People with insulin-dependent diabetes no longer secrete enough insulin to control their blood sugar levels. In order to maintain a normal level, they must inject this hormone regularly. This disease usually occurs in young adults.
In the first years after discovering his disease, a type 1 diabetic can play any sport, on the advice of a doctor, and even compete at a high level. The only absolute contraindications are sports in which the loss of consciousness caused by hypoglycemia (insufficient blood sugar level) would be catastrophic: diving, climbing, kite flying, etc.
To be able to exercise without danger, an athlete with type 1 diabetes must have diabetes that is well controlled by insulin injections and must be aware of his body’s reactions to exercise. Indeed, in order to maintain a sufficient level of blood sugar, he must plan the consumption of energy in connection with his efforts. This allows him to adjust his diet and the dose of insulin he needs to inject.
In addition, during sports, it is generally recommended that insulin be injected away from working muscles to prevent it from being absorbed too quickly. As always in the case of diabetes, and even more so when you do sports, it is important to have a drink or sweet food on hand. This helps to deal with a possible sudden drop in blood sugar levels and to avoid loss of consciousness.
Sports and insulin-dependent diabetes (type 2)
People with insulin-dependent diabetes still secrete insulin, but this hormone is less effective on the body. This disease mainly affects obese and elderly people.
Sport is completely possible for people with type 2 diabetes. However, they must do it under strict medical supervision and after a cardiovascular assessment. Indeed, in people suffering from heart and blood vessel disease, sports can cause angina attacks or heart attacks.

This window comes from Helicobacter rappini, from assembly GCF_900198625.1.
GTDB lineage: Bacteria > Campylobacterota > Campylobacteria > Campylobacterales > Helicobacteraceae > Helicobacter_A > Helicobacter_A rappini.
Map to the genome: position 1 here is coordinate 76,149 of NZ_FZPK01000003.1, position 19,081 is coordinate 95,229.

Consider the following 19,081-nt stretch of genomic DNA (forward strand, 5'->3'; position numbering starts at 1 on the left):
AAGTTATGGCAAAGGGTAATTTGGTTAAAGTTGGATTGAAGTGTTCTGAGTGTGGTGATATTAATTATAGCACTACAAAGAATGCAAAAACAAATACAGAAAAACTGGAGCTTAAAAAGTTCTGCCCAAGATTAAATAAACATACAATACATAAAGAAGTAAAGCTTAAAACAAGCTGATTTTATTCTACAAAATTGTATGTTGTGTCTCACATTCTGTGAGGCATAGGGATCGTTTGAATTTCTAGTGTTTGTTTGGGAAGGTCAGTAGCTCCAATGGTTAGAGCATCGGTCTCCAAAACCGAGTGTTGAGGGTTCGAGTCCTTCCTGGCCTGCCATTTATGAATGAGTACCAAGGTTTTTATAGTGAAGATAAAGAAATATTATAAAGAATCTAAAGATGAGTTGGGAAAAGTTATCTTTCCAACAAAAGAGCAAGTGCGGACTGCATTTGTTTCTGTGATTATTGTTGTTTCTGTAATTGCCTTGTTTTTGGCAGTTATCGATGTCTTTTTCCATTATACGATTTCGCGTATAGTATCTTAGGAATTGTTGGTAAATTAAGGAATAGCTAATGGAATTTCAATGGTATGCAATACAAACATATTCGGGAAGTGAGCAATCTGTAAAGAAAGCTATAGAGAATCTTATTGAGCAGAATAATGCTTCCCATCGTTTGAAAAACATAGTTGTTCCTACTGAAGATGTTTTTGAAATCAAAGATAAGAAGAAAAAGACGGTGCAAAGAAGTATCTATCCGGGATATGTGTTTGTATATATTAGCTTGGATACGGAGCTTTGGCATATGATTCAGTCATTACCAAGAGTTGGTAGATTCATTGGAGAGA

Other complications associated with diabetes (arterial hypertension, retinal bleeding, the presence of protein in the urine, insensitivity of the feet and hands, etc.) must also be detected, otherwise it will worsen with exercise.
In terms of diet, physical activity has a beneficial effect on this disease because it contributes to weight loss, fat reduction and better insulin sensitivity.
People with type 2 diabetes are generally offered moderate-intensity physical activity (20 to 30 minutes, at least three to five times a week). All physical and sports activities of medium intensity and long duration (walking, cycling, cross-country skiing, hiking, etc.) are especially indicated.
Sports and cardiovascular diseases
Physical activity is possible, and even recommended for people who suffer from many chronic cardiovascular diseases: hypercholesterolemia, high blood pressure, coronary heart disease, etc.
In hypertensives, the sport of endurance, which is practiced until the onset of shortness of breath for at least half an hour three times a week, allows lowering blood pressure by one point for high value (systolic pressure) and low value. (diastolic pressure).
In people who have had a heart muscle infarction (part of this muscle has died from suffocation), or who have undergone a heart transplant, moderate endurance activity in the context of medical follow-up allows for faster recovery. Of course, these patients are no longer concerned with intense sports.